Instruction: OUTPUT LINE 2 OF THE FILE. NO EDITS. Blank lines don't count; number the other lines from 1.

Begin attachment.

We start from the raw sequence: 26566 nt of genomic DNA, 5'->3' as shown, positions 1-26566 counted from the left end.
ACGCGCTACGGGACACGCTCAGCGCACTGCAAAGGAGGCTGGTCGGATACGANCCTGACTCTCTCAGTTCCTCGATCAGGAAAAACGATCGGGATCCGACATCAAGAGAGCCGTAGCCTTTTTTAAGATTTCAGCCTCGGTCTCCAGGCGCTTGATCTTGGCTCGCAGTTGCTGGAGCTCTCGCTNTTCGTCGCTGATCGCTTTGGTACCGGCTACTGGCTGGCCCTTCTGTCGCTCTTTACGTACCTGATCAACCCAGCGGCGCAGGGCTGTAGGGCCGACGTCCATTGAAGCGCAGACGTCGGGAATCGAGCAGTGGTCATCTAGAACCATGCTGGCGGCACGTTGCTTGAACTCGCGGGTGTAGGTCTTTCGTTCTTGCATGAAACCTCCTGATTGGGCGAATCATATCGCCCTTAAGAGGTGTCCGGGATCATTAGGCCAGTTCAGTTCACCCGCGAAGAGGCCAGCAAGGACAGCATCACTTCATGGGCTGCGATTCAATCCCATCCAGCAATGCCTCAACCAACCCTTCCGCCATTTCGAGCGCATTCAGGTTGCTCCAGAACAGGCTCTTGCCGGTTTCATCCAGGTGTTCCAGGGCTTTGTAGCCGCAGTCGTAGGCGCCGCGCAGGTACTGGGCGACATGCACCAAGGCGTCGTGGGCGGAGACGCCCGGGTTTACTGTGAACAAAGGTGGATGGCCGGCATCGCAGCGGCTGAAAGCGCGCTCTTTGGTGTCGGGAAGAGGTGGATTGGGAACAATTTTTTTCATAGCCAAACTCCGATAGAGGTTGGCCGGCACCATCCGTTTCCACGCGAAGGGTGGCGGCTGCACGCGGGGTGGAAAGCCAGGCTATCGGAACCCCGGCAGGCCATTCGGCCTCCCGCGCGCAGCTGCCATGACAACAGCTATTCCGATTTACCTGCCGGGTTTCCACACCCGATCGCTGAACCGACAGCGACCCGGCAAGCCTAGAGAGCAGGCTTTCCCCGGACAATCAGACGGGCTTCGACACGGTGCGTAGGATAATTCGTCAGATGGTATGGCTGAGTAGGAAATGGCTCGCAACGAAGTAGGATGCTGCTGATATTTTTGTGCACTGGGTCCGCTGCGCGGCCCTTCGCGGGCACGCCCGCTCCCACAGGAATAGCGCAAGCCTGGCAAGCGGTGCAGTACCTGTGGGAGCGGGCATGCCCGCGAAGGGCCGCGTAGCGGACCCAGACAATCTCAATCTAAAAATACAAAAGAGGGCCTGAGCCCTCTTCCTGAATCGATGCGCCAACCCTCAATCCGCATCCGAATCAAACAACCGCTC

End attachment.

ACGCGCTACGGGACACGCTCAGCGCACTGCAAAGGAGGCTGGTCGGATACGANCCTGACTCTCTCAGTTCCTCGATCAGGAAAAACGATCGGGATCCGACATCAAGAGAGCCGTAGCCTTTTTTAAGATTTCAGCCTCGGTCTCCAGGCGCTTGATCTTGGCTCGCAGTTGCTGGAGCTCTCGCTNTTCGTCGCTGATCGCTTTGGTACCGGCTACTGGCTGGCCCTTCTGTCGCTCTTTACGTACCTGATCAACCCAGCGGCGCAGGGCTGTAGGGCCGACGTCCATTGAAGCGCAGACGTCGGGAATCGAGCAGTGGTCATCTAGAACCATGCTGGCGGCACGTTGCTTGAACTCGCGGGTGTAGGTCTTTCGTTCTTGCATGAAACCTCCTGATTGGGCGAATCATATCGCCCTTAAGAGGTGTCCGGGATCATTAGGCCAGTTCAGTTCACCCGCGAAGAGGCCAGCAAGGACAGCATCACTTCATGGGCTGCGATTCAATCCCATCCAGCAATGCCTCAACCAACCCTTCCGCCATTTCGAGCGCATTCAGGTTGCTCCAGAACAGGCTCTTGCCGGTTTCATCCAGGTGTTCCAGGGCTTTGTAGCCGCAGTCGTAGGCGCCGCGCAGGTACTGGGCGACATGCACCAAGGCGTCGTGGGCGGAGACGCCCGGGTTTACTGTGAACAAAGGTGGATGGCCGGCATCGCAGCGGCTGAAAGCGCGCTCTTTGGTGTCGGGAAGAGGTGGATTGGGAACAATTTTTTTCATAGCCAAACTCCGATAGAGGTTGGCCGGCACCATCCGTTTCCACGCGAAGGGTGGCGGCTGCACGCGGGGTGGAAAGCCAGGCTATCGGAACCCCGGCAGGCCATTCGGCCTCCCGCGCGCAGCTGCCATGACAACAGCTATTCCGATTTACCTGCCGGGTTTCCACACCCGATCGCTGAACCGACAGCGACCCGGCAAGCCTAGAGAGCAGGCTTTCCCCGGACAATCAGACGGGCTTCGACACGGTGCGTAGGATAATTCGTCAGATGGTATGGCTGAGTAGGAAATGGCTCGCAACGAAGTAGGATGCTGCTGATATTTTTGTGCACTGGGTCCGCTGCGCGGCCCTTCGCGGGCACGCCCGCTCCCACAGGAATAGCGCAAGCCTGGCAAGCGGTGCAGTACCTGTGGGAGCGGGCATGCCCGCGAAGGGCCGCGTAGCGGACCCAGACAATCTCAATCTAAAAATACAAAAGAGGGCCTGAGCCCTCTTCCTGAATCGATGCGCCAACCCTCAATCCGCATCCGAATCAAACAACCGCTC